Much as Trump tries to obstruct Jan. 6 inquiry, SCOTUS won’t play along

No matter what Republicans in Congress assert about this being a partisan witch hunt, they cannot count on the Supreme Court to help them obstruct justice.



January 21, 2022 - 4:03 PM

The Roberts Court, April 23, 2021: seated from left, Justices Samuel A. Alito, Jr. and Clarence Thomas, Chief Justice John G. Roberts, Jr., and Justices Stephen G. Breyer and Sonia Sotomayor; standing, Justices Brett M. Kavanaugh, Elena Kagan, Neil M. Gorsuch, and Amy Coney Barrett. Photo by Fred Schilling, Collection of the Supreme Court of the United States

During his single presidential term, Donald Trump had a penchant for referring to federal judges and Supreme Court justices as though they ruled based on loyalty to the presidents who nominated them. Thus, Trump suggested, there were “Obama judges” and Trump judges. In 2018, Chief Justice John Roberts issued a stern rebuke: “We do not have Obama judges or Trump judges, Bush judges or Clinton judges. What we have is an extraordinary group of dedicated judges doing their level best to do equal right to those appearing before them.” He added, “That independent judiciary is something we should all be thankful for.”

A lopsided high court ruling Wednesday against Trump helped dispel all notions of justices basing their decisions on personal loyalties. They dealt Trump the hardest of defeats by dismissing his mythical assertion of a post-presidential executive privilege. He had no constitutional basis to block the release of 724 pages of documents sought by the House select committee investigating the Jan. 6, 2021, Capitol insurrection.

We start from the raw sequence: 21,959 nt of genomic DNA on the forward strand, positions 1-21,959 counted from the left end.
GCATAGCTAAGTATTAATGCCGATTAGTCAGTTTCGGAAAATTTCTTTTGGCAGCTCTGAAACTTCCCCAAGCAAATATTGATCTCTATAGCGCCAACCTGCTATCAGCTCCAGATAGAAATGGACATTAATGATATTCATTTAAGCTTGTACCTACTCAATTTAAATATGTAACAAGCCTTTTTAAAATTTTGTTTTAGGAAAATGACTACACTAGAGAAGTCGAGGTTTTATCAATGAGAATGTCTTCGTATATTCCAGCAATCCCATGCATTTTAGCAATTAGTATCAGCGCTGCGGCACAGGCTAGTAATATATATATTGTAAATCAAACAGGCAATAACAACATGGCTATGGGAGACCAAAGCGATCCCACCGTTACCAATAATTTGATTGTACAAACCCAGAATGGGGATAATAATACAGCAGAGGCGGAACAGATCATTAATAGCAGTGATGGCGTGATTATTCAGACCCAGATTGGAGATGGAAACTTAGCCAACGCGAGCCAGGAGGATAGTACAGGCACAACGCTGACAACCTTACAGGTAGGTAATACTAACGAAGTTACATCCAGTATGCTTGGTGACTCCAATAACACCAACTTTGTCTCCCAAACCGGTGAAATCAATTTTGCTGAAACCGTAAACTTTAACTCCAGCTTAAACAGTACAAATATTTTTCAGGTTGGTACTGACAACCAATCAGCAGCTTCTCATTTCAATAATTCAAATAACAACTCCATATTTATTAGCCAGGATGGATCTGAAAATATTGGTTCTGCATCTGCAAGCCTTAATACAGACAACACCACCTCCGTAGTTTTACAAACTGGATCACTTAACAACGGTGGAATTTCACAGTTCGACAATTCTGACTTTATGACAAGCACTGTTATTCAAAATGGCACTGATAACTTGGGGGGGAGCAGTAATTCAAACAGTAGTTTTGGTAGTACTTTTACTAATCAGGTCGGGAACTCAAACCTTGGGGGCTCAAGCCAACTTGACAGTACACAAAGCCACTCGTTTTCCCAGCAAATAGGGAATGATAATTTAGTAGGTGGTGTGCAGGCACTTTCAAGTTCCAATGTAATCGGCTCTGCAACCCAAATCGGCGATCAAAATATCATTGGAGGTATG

Congressional Republicans have gone to extraordinary efforts to block the Jan. 6 committee from doing its job. It’s now a matter of record that the Judicial Branch sides with congressional Democrats and the Executive Branch on the need to uncover the truth. That is: Who planned the insurrection, and to what extent was Trump’s White House involved? No matter what Trump’s cronies in Congress assert about this being a partisan witch hunt, they cannot count on the Supreme Court to help them obstruct justice.

All three Trump appointees joined the majority decision against Trump. In fact, the only dissent was from Justice Clarence Thomas, who should have recused himself from the beginning since his wife, Ginni, endorsed the pro-Trump Jan. 6 rally and tweeted her support on the day the insurrectionists invaded the Capitol.

The 724 pages in question include draft talking points for the White House press secretary and drafts of speeches prepared for Trump to deliver, along with a draft executive order concerning election integrity. Trump insisted then, and continues to insist today, that his reelection was stolen through vote fraud, as if to suggest that President Joe Biden’s backers fabricated his 7 million-vote victory margin.

Justices didn’t go into detail on their decision against Trump and, importantly, didn’t bind their ruling to the broader question of whether former presidents may constitutionally assert privilege. But they did uphold a lower-court judge’s ruling “that there is a unique legislative need for these documents and that they are directly relevant to the [Jan. 6] Committee’s inquiry into an attack on the Legislative Branch and its constitutional role in the peaceful transfer of power.”

The wheels of justice are turning, and Americans now have good reason to hope that Trump may finally be held to account for having directed a violent mob to storm the Capitol to block Biden’s election certification.